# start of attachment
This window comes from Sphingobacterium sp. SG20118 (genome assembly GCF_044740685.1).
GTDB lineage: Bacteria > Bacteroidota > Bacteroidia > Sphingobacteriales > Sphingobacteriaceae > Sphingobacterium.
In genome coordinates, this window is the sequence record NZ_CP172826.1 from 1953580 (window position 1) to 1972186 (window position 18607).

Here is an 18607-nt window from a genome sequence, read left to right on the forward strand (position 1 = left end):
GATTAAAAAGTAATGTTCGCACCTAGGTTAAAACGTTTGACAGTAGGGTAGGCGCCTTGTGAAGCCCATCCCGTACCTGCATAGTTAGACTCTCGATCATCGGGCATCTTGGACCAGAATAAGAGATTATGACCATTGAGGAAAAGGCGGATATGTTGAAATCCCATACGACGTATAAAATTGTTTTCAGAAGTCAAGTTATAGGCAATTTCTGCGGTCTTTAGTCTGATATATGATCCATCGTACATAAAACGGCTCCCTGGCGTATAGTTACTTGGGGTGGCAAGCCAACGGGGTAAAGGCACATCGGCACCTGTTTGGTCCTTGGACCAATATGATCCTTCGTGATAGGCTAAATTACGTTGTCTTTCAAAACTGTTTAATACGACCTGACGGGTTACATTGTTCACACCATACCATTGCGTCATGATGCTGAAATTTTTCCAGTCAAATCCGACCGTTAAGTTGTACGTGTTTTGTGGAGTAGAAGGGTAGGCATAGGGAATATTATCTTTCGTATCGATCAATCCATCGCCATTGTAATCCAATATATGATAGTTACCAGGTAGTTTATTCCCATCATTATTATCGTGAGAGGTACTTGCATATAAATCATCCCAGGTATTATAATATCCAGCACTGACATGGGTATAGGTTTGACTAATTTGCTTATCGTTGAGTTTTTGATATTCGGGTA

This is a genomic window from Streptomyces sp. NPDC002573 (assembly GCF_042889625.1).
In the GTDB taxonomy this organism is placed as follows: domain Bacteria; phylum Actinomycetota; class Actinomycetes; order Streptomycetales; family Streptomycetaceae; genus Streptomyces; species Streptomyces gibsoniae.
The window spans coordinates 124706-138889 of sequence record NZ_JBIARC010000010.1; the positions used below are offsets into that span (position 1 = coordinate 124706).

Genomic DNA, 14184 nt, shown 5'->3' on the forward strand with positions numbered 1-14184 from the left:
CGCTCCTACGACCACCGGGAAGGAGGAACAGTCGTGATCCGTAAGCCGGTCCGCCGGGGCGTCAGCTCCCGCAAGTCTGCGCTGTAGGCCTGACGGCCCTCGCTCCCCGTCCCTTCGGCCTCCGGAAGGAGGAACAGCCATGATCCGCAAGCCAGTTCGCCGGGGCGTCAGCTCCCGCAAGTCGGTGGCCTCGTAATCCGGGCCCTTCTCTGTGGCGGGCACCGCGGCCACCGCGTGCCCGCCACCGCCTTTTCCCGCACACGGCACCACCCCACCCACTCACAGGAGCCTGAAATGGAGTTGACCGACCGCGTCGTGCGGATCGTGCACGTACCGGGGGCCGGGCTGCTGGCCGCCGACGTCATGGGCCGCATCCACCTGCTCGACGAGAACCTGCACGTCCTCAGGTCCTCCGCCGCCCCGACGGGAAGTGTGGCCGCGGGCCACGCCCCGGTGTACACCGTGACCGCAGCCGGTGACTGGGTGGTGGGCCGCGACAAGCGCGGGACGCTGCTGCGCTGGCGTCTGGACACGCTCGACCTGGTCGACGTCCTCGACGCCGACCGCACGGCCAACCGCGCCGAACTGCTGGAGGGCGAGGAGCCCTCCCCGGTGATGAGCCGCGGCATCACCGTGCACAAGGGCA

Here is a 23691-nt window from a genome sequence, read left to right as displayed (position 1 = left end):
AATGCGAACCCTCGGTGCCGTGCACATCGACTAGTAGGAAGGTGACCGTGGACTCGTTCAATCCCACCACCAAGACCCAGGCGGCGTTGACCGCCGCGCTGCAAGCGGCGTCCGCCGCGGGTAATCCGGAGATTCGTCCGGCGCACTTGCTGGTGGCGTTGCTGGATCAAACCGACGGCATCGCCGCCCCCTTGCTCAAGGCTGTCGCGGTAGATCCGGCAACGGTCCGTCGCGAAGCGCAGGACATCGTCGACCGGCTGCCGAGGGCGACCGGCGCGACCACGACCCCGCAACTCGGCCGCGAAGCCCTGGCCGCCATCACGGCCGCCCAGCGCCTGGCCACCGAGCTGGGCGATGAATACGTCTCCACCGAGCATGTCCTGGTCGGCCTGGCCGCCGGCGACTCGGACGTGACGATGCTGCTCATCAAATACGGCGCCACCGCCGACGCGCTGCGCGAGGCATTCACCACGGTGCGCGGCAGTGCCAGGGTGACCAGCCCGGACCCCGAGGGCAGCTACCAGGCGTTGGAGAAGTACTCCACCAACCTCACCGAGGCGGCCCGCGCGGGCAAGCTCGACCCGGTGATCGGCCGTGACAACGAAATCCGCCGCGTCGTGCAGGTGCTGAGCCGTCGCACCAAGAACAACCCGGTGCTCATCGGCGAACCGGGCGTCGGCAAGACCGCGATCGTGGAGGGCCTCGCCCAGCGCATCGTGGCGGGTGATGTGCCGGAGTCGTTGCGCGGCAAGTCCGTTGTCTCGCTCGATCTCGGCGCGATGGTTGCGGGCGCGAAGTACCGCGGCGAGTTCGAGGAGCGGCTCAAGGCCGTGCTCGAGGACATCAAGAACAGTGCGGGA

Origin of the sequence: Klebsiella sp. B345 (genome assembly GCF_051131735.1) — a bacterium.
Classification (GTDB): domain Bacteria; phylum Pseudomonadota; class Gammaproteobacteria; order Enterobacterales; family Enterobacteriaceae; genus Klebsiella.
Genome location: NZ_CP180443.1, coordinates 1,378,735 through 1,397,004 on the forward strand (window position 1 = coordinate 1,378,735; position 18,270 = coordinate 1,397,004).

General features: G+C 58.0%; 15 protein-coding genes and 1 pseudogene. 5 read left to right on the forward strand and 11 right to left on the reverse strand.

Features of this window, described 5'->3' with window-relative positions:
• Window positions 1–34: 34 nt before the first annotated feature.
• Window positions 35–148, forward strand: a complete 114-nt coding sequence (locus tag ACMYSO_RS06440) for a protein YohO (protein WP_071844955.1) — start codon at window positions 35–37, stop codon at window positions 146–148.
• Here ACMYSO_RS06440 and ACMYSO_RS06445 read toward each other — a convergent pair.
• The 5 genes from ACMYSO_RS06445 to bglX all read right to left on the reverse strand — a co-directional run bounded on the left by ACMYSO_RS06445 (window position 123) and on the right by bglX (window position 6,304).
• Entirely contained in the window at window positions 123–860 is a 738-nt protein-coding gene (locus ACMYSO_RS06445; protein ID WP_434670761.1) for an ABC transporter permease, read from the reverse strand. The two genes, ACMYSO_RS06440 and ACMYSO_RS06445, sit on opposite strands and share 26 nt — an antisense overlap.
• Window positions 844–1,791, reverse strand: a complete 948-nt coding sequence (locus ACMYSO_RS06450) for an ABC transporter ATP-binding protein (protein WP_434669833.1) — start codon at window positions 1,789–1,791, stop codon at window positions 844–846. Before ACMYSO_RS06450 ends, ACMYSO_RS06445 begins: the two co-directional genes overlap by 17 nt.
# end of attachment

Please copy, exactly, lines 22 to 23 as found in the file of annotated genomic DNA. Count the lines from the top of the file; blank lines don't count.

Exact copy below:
• Entirely contained in the window at window positions 123–860 is a 738-nt protein-coding gene (locus ACMYSO_RS06445; protein ID WP_434670761.1) for an ABC transporter permease, read from the reverse strand. The two genes, ACMYSO_RS06440 and ACMYSO_RS06445, sit on opposite strands and share 26 nt — an antisense overlap.
• Window positions 844–1,791, reverse strand: a complete 948-nt coding sequence (locus ACMYSO_RS06450) for an ABC transporter ATP-binding protein (protein WP_434669833.1) — start codon at window positions 1,789–1,791, stop codon at window positions 844–846. Before ACMYSO_RS06450 ends, ACMYSO_RS06445 begins: the two co-directional genes overlap by 17 nt.